Love ‘em or hate ‘em, virtual happy hours have become a key part of our relationship-building (and maintaining!) since March of 2020. Many months, drinks, and Zoom updates later, we’ve all attended enough of these events to know what works and what doesn’t. Here are some virtual happy hour ideas to make yours a can’t-miss:
Put your best (virtual) foot forward.
As the host of the event, you set the tone. To start, your video presence should be top-notch. (Want to know how to livestream like a pro? Check our recommendations HERE.) No backlighting, no grainy feed, no shabby WiFi. Invest in a high-quality webcam and some daylight bulbs (you can snag both for under $50) and make sure you’ve got a solid internet connection. If you don’t have a visually interesting corner of the house to Zoom from, find yourself a great virtual background (or even create a custom one in Canva) that will serve as a conversation piece. These extra touches will instantly make your event seem a cut above the rest.
Programming is key!!
We’ve all been there. The Zoom room opens and everyone sits around awkwardly, unsure what to do next. Unlike in-person happy hours, you can’t just provide a venue and let folks figure it out for themselves. If you want your virtual happy hour to stand out, you’ve got to include some actual programming. Not to worry! We’ve got some suggestions for you to keep your attendees engaged and having fun.
Everyone loves a scavenger hunt.
Break the ice by getting all of your attendees involved. With a scavenger hunt, there’s no limit to how many people can participate (although we do recommend setting a time limit). Set yourself up for success by keeping your prompts on-theme! “Grab your badge from your favorite trade show! (You know you saved it.)” “Show us the best piece of swag you’ve ever gotten!”
Use the Zoom “Spotlight” feature to make sure every person has a chance to shine as they show off their items. This makes everyone feel like they have the opportunity to make a real, personal connection. If your attendees are feeling camera shy, ask them to bring their pets into frame. Furry friends never fail to get people engaged.
Keep the conversation going with breakout rooms.
The Zoom breakout rooms feature is great for managing large groups in a virtual happy hour. But did you know that hosts now have the option to let their attendees select their own breakout rooms? Consider creating breakout rooms for different topics — or networking needs — and let your attendees self-select. This allows for natural mingling rather than the awkward, forced speed-networking of random breakout room selection. People will talk to the folks they actually want to talk to. Added bonus: they’ll stick around longer.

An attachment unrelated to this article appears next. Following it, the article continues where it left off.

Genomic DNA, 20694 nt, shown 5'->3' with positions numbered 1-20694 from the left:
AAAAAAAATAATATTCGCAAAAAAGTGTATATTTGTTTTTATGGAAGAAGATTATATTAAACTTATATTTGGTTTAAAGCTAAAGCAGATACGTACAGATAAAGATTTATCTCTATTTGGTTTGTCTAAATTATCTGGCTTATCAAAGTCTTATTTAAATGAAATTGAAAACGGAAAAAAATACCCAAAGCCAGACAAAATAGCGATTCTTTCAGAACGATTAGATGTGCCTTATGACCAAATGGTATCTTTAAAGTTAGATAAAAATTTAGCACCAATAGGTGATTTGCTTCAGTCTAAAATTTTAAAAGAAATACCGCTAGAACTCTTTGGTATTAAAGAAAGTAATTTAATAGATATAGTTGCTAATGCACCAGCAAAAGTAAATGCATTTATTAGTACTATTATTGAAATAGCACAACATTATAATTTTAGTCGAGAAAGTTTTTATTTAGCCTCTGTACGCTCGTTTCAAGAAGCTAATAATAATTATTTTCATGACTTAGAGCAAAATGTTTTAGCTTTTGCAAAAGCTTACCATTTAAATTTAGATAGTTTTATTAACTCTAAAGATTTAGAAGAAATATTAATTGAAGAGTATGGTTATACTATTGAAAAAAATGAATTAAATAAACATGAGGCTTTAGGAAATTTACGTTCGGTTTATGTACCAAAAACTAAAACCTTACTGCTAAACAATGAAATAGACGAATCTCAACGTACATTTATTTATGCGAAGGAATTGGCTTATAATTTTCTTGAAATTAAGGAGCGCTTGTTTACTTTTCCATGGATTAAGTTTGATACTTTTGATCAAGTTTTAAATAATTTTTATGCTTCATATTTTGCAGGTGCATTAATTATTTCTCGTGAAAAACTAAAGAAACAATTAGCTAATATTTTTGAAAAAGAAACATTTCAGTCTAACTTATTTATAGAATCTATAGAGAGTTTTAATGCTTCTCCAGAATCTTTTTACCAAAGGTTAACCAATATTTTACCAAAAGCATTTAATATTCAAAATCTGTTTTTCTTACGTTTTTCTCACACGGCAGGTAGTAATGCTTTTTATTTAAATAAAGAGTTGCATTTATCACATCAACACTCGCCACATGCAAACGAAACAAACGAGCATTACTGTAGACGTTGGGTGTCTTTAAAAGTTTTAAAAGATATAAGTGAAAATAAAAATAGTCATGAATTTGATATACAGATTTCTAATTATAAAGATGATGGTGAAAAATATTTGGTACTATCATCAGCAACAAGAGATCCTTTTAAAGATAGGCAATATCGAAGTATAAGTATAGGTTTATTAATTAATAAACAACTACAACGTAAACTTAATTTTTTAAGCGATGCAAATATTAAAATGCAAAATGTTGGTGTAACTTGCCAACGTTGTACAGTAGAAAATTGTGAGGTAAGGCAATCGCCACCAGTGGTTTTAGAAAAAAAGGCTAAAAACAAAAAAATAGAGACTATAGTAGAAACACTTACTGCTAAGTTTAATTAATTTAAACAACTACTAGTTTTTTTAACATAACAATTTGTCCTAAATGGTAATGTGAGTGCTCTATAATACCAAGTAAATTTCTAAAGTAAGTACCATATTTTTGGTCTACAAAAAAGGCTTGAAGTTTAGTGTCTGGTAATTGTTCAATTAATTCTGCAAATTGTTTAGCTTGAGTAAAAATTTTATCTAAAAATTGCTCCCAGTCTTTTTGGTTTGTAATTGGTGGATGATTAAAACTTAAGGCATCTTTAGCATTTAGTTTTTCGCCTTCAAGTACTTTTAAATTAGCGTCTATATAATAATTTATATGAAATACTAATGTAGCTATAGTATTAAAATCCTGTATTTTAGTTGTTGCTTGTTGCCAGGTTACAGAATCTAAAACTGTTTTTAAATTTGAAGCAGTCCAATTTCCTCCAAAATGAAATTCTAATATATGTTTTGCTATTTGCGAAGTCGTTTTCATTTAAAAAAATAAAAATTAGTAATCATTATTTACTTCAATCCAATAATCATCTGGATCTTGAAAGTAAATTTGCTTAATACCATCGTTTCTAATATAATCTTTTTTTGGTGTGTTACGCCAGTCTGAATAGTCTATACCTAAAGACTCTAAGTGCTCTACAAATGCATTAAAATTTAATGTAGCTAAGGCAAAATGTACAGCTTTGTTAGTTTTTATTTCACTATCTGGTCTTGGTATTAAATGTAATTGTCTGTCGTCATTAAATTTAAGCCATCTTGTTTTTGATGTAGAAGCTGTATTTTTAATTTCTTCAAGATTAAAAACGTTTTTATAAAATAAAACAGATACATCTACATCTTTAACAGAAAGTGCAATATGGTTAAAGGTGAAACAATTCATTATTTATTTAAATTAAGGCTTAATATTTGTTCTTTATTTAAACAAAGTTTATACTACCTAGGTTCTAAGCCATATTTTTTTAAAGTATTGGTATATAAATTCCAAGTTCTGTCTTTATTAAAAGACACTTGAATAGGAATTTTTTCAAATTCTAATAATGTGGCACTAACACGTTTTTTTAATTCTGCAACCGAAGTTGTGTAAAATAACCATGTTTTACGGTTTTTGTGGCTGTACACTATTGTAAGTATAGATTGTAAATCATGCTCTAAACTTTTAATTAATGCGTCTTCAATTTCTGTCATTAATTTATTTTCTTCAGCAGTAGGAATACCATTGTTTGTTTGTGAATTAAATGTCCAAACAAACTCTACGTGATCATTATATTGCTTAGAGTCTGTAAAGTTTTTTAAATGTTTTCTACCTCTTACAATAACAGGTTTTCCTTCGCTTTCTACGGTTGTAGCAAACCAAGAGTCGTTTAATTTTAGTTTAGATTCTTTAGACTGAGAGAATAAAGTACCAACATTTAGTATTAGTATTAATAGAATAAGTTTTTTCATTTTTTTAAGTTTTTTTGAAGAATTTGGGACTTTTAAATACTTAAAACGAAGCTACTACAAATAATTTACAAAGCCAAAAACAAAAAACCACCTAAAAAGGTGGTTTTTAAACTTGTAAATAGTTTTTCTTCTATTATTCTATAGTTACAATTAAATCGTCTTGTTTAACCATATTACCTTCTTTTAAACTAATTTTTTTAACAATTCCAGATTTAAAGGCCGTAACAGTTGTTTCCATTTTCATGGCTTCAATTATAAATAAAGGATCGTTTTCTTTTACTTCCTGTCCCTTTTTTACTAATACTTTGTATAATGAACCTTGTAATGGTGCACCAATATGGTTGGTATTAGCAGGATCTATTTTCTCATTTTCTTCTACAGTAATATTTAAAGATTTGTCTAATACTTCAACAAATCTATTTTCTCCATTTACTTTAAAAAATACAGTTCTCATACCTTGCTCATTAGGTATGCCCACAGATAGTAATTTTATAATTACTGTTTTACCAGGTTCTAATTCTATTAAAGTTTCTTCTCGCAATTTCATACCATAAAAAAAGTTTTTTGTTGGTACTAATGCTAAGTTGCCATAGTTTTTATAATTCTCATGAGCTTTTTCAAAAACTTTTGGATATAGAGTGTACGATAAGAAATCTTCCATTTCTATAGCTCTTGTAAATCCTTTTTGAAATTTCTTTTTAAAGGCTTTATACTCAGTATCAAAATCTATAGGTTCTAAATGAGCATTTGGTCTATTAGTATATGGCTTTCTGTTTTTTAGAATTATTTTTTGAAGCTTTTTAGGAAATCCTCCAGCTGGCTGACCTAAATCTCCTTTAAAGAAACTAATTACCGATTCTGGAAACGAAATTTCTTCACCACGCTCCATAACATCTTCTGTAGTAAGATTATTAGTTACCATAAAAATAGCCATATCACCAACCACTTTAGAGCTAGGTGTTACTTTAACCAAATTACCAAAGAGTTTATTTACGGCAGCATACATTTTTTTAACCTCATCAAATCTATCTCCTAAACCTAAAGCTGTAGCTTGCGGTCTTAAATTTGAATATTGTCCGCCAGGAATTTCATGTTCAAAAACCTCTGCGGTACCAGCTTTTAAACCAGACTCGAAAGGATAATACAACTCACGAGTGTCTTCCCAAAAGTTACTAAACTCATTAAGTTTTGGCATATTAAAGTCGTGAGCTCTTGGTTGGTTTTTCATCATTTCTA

Offer to create private breakout rooms for continued conversation.
Sometimes you meet someone and you want to chat one-on-one. This is much harder to do in a virtual happy hour, where everyone’s waiting for someone to stop talking before they can speak. As the host, you can offer to create a private room if an attendee requests it for a separate conversation from the group. Even if no one takes you up on it, it’s nice to know the option exists.
Have live entertainment on-hand.
Just because your happy hour is virtual doesn’t mean you can’t simulate the live experience! Programming is key, but your blocks should be much shorter than they would be in-person. If you’re going to have a musical guest, a magician, or even some games, keep them short (think: 15 minutes). Folks lose interest quickly, so it’s always better to leave them wanting more.
Games can be a great way to boost your participation. They are not, however, one-size-fits-all. For smaller gatherings, we recommend Skribbl.io and Among Us. Skribbl.io — an online take on Pictionary — accommodates up to 8 people at once, but the optimal party size is 3-6. Among Us is a multiplayer virtual deduction game (think: Clue) that works best with 4-10 players. For trivia lovers, Kahoot offers a budget-friendly option at $10/mo. for up to 20 players or teams. Bonus: all of these activities also function as fun team-building events if you’re hosting an in-house virtual hang. Just remember: if you choose to include games as part of your entertainment…
No forced merriment!
We know. You’ve put your heart and soul into putting together fun, engaging programming. But sometimes that’s just not what people want. Let your attendees know that they’re welcome to NOT participate in certain aspects of your programming (like games, for instance) by turning off their camera. They can still be part of the fun without feeling the pressure to participate. (And they’ll probably hang out longer.)
Zoom fatigue is real. When we’re already spending several hours a day on video meetings, you’ve got to offer more than just the opportunity for networking at your virtual happy hour. What have been some of your favorite virtual happy hours and what did they do well? Let us know!